CM: Movement Disorders Flashcards Preview

Block 9 - Neuro > CM: Movement Disorders > Flashcards

Flashcards in CM: Movement Disorders Deck (27):
1

What is parkinsonism?

clinical syndrome w several components: bradykinesia, tremors at rest, rigidity, stooped posture, shuffling gait, postural instability

2

What is bradykinesia/akinesia?

slowness of movement, absence or paucity of spontaneous movement and/or decreased amplitude

3

What is a tremor?

rhythmic oscillation of any body part, amplitude varies but frequency predictable

4

What are the different kinds of tremors?

essential, rest, dystonic, task-specific

5

What is Parkinson Disease?

neurodegenerative disorder characterized by paucity or slowness of movements and rest tremor
also has flexed posture, freezing, asymmetrical onset

6

How can Parkinson dz be diagnosed?

bradykinesia and 1 of the following: rigidity, rest tremor, postural instability (appears later)
exclude other etiologies

7

What are non-motor symptoms of Parkinson's dz?

REM behavior disorder, cognitive disorders, autonomic dysfunction, GI and GU symptoms, sexual dysfunction, sensory symptoms (restless leg), fatigue

8

What is the pathogenesis of Parkinson's dz?

less inhibition of SN --> more inhibition of thalamus --> less activation of cortex

9

When is levodopa used as treatment for Parkinson's?

initiated when symptoms are "disabling"
complications = side effects, motor fluctuations, dyskinesia

10

When are DOPA agonists used as treatment for Parkinson's?

early onset therapy, less effective long term, more side effects in older patients (sudden somnolence, hallucinations, edema, compulsive behaviors)

11

What are the features of surgical management of PD?

motor symptoms not optimally controlled: on-off fluctuations, significant dyskinesias
no evidence of cognitive decline
includes deep brain stimulation of STN or GPi

12

What are the features of DBS in PD?

doesn't cure
bilateral needed for gait
smooths out on-off fluctuations, improves tremor, rigidity, dyskinesia
akinesia and postural instability responds least
programming requires frequent diligent follow up
decreases meds, doesn't eliminate them

13

How can essential tremor be recognized?

progressive action tremor: postural + kinetic
bilateral: may involve head, voice, limbs
absence of other progressive neurological signs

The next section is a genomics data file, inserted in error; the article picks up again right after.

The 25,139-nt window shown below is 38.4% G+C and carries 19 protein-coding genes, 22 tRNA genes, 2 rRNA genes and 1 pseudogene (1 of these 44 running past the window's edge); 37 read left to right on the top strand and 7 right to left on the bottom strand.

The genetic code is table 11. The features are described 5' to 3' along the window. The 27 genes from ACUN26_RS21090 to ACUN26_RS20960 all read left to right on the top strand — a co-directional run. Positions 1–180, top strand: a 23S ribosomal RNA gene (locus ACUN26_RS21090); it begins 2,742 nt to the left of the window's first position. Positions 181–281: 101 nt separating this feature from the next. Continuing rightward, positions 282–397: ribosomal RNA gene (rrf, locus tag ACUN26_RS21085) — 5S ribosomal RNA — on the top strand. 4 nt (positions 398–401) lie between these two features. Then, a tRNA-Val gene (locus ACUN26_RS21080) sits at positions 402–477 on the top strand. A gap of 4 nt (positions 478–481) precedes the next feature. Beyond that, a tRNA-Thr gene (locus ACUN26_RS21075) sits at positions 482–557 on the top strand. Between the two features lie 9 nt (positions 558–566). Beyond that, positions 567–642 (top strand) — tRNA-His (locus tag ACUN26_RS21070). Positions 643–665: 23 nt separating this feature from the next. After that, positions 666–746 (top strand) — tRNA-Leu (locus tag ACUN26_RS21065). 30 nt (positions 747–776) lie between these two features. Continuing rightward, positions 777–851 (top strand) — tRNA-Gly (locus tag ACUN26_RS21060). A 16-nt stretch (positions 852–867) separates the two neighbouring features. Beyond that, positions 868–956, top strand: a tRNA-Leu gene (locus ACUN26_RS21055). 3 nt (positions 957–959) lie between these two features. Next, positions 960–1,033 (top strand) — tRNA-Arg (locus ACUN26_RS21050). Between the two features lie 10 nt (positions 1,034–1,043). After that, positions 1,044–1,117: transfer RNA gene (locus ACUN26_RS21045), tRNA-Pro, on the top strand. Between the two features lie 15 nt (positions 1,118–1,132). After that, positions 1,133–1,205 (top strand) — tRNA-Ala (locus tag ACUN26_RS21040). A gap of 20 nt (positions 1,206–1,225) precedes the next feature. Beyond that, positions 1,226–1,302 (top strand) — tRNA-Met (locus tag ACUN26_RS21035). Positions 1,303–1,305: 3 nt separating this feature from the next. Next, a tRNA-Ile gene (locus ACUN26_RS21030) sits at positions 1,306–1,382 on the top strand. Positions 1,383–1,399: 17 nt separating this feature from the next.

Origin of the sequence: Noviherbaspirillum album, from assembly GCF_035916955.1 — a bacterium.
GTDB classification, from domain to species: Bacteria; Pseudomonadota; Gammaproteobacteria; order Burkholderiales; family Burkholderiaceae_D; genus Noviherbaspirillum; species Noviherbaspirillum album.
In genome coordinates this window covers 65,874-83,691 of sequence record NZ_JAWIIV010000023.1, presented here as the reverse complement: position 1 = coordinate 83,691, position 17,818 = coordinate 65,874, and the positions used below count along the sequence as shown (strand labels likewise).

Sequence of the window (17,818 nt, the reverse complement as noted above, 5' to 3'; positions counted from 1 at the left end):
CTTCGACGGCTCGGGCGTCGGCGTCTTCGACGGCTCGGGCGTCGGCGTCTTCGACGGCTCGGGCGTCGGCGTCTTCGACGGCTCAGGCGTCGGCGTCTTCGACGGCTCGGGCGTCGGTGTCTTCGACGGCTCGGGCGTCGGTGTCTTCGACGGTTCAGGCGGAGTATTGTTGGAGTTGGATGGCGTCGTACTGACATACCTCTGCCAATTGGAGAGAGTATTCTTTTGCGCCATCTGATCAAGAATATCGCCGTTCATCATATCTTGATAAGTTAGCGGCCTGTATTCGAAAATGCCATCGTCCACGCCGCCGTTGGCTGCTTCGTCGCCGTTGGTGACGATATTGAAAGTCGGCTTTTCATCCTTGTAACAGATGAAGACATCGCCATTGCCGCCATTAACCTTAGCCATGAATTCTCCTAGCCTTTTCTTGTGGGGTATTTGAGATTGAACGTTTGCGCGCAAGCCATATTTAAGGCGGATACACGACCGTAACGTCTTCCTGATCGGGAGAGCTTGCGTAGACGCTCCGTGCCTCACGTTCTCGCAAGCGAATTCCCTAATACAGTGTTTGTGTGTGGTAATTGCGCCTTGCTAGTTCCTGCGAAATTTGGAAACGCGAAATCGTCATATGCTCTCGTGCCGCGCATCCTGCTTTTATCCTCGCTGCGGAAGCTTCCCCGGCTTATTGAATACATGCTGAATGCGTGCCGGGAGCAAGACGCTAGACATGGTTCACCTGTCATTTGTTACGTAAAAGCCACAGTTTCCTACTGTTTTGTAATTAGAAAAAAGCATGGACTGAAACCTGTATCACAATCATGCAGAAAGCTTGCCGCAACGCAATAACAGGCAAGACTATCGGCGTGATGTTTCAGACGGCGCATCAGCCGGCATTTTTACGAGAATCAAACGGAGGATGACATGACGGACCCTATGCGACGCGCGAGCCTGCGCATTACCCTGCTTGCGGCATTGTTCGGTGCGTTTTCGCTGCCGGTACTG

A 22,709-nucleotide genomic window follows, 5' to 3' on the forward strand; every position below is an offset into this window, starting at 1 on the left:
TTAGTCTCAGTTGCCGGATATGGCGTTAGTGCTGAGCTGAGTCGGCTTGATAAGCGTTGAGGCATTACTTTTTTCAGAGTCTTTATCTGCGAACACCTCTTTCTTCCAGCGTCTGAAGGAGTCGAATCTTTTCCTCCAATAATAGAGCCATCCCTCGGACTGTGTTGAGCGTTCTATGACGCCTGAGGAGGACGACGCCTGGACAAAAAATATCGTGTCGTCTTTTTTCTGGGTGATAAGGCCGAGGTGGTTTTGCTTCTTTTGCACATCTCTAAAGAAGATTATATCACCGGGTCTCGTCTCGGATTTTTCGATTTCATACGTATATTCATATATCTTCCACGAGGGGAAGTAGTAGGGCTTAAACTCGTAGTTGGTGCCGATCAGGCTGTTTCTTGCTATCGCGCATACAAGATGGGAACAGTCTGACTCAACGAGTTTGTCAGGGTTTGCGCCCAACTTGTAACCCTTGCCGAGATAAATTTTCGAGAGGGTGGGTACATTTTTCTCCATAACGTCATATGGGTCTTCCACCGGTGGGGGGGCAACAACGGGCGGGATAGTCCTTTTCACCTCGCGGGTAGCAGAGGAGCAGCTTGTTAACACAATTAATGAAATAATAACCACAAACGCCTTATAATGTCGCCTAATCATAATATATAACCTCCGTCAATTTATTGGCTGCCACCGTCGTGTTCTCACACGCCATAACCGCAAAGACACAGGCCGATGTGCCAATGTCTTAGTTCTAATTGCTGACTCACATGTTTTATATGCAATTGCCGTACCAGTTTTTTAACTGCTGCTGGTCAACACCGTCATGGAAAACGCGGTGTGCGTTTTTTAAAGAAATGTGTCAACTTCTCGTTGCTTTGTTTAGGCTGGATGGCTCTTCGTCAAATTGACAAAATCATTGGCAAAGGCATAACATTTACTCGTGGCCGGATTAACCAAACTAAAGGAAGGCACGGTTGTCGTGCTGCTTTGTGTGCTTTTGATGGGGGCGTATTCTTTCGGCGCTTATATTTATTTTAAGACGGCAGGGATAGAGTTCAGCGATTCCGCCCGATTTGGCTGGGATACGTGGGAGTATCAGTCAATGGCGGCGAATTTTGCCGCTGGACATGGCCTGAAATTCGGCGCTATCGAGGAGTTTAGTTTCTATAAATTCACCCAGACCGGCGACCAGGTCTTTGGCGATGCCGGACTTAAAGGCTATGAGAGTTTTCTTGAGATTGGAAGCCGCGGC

may be mitigated by alcohol
torpedoes = swelling of proximal purkinje cells in cerebellum

14

What is dystonia?

abnormal muscle contraction causing sustained posture, co-contraction of agonist-antagonists
interrupts and is induced by limb movement
may cause repetitive tremor-like contractions

15

What are the different types of dystonia?

focal or generalized
idiopathic = primary cervical dystonia
drug induced = acute dystonia, tardive dystonia
genetic = primary torsion, dopa-responsive, Wilson's dz
blepharospasm = eye closure

16

What is chorea?

non-rhythmyic, abrupt, unsustained
writhing, flowing, dance-like
random, unpredictable timing
focal or generalized

17

What is ballism/hemiballism?

proximal, large amplitude, hemibody movements from lesion of contralateral STN/basal ganglia

18

What is dyskinesia?

abnormal, involuntary, hyperkinetic movements
nonspecific

19

What is stereotypy?

repetitive, usually continuous movements
fragments of normal movements
autism, rett disorder, mental retardation

20

How can tardive dyskinesia be recognized?

persistent abnormal involuntary movements
face, mouth, lip sterotypies (chewing movements, tongue protrusion)
choreiform movements of limbs
pelvic thrusting, dystonia

21

How can Wilson's dz be recognized?

high serum and urine copper, low ceruloplasmin
neurological: tremor, drooling, dystonia, parkinsonian syndrome, cognitive impairment, dementia, psychosis
giant panda sign in midbrain

22

How can Sydenham dz be diagnosed?

usually after group A beta hemolytic strep
chorea (hemi, of distal extremities), hypotonia, tics, behavioral abnormalities
elevated anti-streptolysin O, DNA-ase B titers

23

What is the clinical triad of Huntington's?

chorea and other movement abnormalities, cognitive (dementia, executive dysfunction), psychiatric (personality changes, depression, disinhibition, OC, addiction)

24

What is myoclonus?

non-rhythmyic, abrupt, unsustained, rapid jerk-like
random unpredictable timing

25

What is a tic?

recognizable pattern, unpredictable timing
urge --> tic --> transient relief --> urge --> tic...

26

How can Tourette's syndrome be diagnosed?

multiple motor and phonic tics
occur many times a day for at least 1 yr
onset before 21, no other explanation

27

What is the pathophysiology of Huntingtons?

AD
CAG repeats >40
>60 = juvenile form